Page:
We have supported the theological school, provided scholarships to seminarians, seeded and nurtured Archdiocese ministries, supported Metropolis camps, the Clergy, IOCC and humanitarian needs. In all, since the beginning we have made grants totaling over $42 million, I think of it as 42 million good deeds.
What are the most pressing needs in the church and in the Greek community?
To keep our people united in the Church, keep our youth safe during this most critical time in our Nation and in the world, and to serve the faithful and welcome the stranger.
How do you get the young people involved? What is your outreach to them?
Leadership 100 established a young professionals program known today as the Leadership 100 Partners. The purpose of this was to encourage young people to join Leadership 100, participate in programs and events and to make their $100,000 commitment payments on a lower scale. Our annual conferences bring together over 100 young people who benefit from meeting prominent men and women who are successful in their professions. It also gives them an opportunity to meet other Greek American young people and, in some cases, to meet their partner in marriage.
My father was a principal of Greek parochial schools and their survival was dependent on the local church (on its many travels as the neighborhood changed). How can Leadership help the church and the schools?
The Grant Committee is presently reviewing a grant proposal which was submitted by the Archdiocese Department of Greek Education to provide funding for educational materials for Greek parochial schools. We are a national organization and are restricted from supporting local entities but we can support Greek education in general through this Department.
Are our parochial schools now permanently endangered?
With the downturn in the economy, all parochial schools have faced difficulties. We recently witnessed the Catholic Archdiocese’s decision to close several parochial schools in New York. Another factor is that many of our families are changing parishes and neighborhoods which result in a decline in enrollment. Still, there is a critical need for this type of special education. I believe and pray they will survive. Perhaps the Church should study the successful schools as a model to replicate elsewhere.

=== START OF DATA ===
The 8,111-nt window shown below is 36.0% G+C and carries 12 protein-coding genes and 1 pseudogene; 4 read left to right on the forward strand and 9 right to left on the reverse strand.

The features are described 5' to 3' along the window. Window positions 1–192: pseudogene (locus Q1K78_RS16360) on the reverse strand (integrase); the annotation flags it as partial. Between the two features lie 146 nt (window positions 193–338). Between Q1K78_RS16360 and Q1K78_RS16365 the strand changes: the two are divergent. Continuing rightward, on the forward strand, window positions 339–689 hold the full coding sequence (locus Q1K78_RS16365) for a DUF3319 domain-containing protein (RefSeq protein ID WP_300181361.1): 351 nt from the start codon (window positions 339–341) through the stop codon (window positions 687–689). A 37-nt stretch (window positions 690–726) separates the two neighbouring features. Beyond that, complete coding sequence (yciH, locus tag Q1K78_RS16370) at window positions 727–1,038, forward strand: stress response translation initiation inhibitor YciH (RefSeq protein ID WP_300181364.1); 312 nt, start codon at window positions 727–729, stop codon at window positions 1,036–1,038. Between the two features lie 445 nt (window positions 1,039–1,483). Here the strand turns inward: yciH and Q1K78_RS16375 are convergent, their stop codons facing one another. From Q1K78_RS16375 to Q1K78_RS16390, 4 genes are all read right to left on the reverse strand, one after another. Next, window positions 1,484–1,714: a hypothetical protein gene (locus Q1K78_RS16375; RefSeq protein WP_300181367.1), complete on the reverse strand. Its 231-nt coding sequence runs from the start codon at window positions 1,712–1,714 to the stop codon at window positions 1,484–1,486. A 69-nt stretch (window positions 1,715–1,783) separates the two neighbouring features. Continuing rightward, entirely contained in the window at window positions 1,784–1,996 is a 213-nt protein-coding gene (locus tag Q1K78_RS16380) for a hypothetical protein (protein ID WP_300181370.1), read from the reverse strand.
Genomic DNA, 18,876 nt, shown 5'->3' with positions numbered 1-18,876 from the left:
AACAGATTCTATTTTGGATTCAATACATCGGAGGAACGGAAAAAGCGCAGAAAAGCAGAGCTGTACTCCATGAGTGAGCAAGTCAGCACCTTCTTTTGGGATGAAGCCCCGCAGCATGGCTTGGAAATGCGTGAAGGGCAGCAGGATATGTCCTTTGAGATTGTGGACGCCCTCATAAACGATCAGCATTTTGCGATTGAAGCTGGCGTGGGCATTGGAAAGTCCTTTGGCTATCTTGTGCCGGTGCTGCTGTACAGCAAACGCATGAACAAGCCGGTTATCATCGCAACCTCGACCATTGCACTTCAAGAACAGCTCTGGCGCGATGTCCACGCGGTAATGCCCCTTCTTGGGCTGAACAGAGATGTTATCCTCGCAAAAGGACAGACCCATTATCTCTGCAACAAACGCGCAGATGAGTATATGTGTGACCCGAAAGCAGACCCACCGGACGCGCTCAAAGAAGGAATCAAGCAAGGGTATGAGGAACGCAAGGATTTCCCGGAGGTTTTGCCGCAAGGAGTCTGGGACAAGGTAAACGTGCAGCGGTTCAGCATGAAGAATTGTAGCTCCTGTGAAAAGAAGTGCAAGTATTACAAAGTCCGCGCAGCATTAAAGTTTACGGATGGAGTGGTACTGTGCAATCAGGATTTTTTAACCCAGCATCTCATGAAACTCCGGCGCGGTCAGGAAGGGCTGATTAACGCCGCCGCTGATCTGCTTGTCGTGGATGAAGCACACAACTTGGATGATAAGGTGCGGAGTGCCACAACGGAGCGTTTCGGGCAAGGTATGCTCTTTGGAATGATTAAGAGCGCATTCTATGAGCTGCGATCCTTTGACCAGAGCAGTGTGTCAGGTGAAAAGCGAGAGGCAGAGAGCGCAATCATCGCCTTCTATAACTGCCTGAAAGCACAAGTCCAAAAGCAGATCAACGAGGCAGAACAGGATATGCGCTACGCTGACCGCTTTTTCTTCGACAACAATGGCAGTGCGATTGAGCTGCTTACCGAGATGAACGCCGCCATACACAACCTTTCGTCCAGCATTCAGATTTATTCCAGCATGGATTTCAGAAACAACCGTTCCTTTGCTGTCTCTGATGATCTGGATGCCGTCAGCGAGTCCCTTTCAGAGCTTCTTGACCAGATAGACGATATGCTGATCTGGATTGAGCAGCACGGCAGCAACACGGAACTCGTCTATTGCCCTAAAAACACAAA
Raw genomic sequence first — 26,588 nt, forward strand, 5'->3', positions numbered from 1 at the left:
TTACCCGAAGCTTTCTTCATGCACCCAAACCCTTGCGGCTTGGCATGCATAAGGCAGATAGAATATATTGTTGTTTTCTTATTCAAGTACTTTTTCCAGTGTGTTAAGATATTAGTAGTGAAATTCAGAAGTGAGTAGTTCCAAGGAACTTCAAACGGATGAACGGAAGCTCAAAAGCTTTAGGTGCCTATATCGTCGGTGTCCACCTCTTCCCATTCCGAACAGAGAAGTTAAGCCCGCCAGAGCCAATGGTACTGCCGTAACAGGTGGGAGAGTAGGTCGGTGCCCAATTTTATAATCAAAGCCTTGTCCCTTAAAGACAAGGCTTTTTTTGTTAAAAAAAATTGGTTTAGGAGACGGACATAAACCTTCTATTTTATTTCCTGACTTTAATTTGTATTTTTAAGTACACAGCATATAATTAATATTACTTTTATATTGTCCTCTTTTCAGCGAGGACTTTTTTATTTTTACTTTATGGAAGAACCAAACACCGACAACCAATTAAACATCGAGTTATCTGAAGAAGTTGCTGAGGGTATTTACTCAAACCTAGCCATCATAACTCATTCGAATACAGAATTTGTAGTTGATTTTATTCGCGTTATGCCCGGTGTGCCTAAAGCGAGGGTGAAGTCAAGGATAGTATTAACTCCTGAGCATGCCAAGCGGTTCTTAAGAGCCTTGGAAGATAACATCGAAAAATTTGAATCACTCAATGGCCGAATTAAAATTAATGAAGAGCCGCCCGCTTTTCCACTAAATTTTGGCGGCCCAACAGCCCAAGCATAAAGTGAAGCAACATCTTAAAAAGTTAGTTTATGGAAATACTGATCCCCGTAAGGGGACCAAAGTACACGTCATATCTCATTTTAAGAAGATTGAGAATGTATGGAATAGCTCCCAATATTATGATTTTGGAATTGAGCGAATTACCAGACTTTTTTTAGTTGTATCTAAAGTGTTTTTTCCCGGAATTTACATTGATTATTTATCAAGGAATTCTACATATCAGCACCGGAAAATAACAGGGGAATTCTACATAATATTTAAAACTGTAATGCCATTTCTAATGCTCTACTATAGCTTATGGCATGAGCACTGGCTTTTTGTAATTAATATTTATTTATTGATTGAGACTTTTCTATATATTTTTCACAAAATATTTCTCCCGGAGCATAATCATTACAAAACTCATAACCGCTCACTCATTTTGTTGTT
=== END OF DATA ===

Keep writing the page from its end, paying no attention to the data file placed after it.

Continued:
Are our churches becoming imperiled and our rate of attendance becoming an issue?
Our lives today are so very fast. Studies show church attendance is declining across all faiths. Still, our Holy Trinity Archdiocesan Cathedral is packed on Sundays and with young families as are many other churches in urban centers throughout the country The Church will survive and thrive as it stands for a faith and values that transforms lives for the better and combats pessimism and despair.
How do we attract priests into the church?
The Priesthood is a special calling from God and all you have to do is walk on the grounds of our Theological School in Brookline to see the commitment of these young men who have been chosen to serve the Church. Vocations, in fact, are on the increase.
What is your sales pitch when you are trying to recruit new members into Leadership?
Rather than using the word, “sales pitch”, I would say our message is to make people aware of how our support for the scholarship program offered to seminarians has helped educate and train these young men for the Priesthood. Many of them have approached us to thank us and to assure us that if it were not for Leadership 100, they would not be able to study at Holy Cross. Likewise, many young people have thanked us for our annual support of Church summer camps. Fundamentally, all the National Ministries are dependent on Leadership 100 in order to grow and innovate their programs.